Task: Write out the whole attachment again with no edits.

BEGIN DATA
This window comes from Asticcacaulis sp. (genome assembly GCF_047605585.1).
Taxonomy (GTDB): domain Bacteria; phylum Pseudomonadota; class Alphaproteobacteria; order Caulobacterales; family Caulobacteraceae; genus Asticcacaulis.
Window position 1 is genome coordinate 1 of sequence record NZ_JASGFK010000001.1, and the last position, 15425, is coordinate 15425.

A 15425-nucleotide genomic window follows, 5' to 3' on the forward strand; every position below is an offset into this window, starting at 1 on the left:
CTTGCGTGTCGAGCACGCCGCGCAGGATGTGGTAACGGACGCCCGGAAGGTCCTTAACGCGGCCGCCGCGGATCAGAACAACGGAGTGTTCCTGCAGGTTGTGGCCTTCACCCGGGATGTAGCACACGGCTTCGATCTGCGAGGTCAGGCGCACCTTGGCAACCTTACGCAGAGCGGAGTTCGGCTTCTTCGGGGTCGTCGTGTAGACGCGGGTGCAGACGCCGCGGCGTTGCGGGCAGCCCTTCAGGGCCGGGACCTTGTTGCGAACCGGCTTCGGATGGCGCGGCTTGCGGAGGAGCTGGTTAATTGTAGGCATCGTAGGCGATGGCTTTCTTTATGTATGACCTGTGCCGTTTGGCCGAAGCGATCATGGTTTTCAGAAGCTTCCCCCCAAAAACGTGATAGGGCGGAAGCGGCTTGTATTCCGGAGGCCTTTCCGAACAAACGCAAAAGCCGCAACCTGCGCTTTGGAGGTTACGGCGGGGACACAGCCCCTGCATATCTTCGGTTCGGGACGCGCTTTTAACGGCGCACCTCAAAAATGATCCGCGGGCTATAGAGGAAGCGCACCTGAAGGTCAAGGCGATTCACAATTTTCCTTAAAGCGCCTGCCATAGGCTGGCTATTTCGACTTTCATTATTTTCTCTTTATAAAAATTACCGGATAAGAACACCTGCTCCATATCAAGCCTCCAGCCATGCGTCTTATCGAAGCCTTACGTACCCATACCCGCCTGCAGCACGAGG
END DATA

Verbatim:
This window comes from Asticcacaulis sp. (genome assembly GCF_047605585.1).
Taxonomy (GTDB): domain Bacteria; phylum Pseudomonadota; class Alphaproteobacteria; order Caulobacterales; family Caulobacteraceae; genus Asticcacaulis.
Window position 1 is genome coordinate 1 of sequence record NZ_JASGFK010000001.1, and the last position, 15425, is coordinate 15425.

A 15425-nucleotide genomic window follows, 5' to 3' on the forward strand; every position below is an offset into this window, starting at 1 on the left:
CTTGCGTGTCGAGCACGCCGCGCAGGATGTGGTAACGGACGCCCGGAAGGTCCTTAACGCGGCCGCCGCGGATCAGAACAACGGAGTGTTCCTGCAGGTTGTGGCCTTCACCCGGGATGTAGCACACGGCTTCGATCTGCGAGGTCAGGCGCACCTTGGCAACCTTACGCAGAGCGGAGTTCGGCTTCTTCGGGGTCGTCGTGTAGACGCGGGTGCAGACGCCGCGGCGTTGCGGGCAGCCCTTCAGGGCCGGGACCTTGTTGCGAACCGGCTTCGGATGGCGCGGCTTGCGGAGGAGCTGGTTAATTGTAGGCATCGTAGGCGATGGCTTTCTTTATGTATGACCTGTGCCGTTTGGCCGAAGCGATCATGGTTTTCAGAAGCTTCCCCCCAAAAACGTGATAGGGCGGAAGCGGCTTGTATTCCGGAGGCCTTTCCGAACAAACGCAAAAGCCGCAACCTGCGCTTTGGAGGTTACGGCGGGGACACAGCCCCTGCATATCTTCGGTTCGGGACGCGCTTTTAACGGCGCACCTCAAAAATGATCCGCGGGCTATAGAGGAAGCGCACCTGAAGGTCAAGGCGATTCACAATTTTCCTTAAAGCGCCTGCCATAGGCTGGCTATTTCGACTTTCATTATTTTCTCTTTATAAAAATTACCGGATAAGAACACCTGCTCCATATCAAGCCTCCAGCCATGCGTCTTATCGAAGCCTTACGTACCCATACCCGCCTGCAGCACGAGG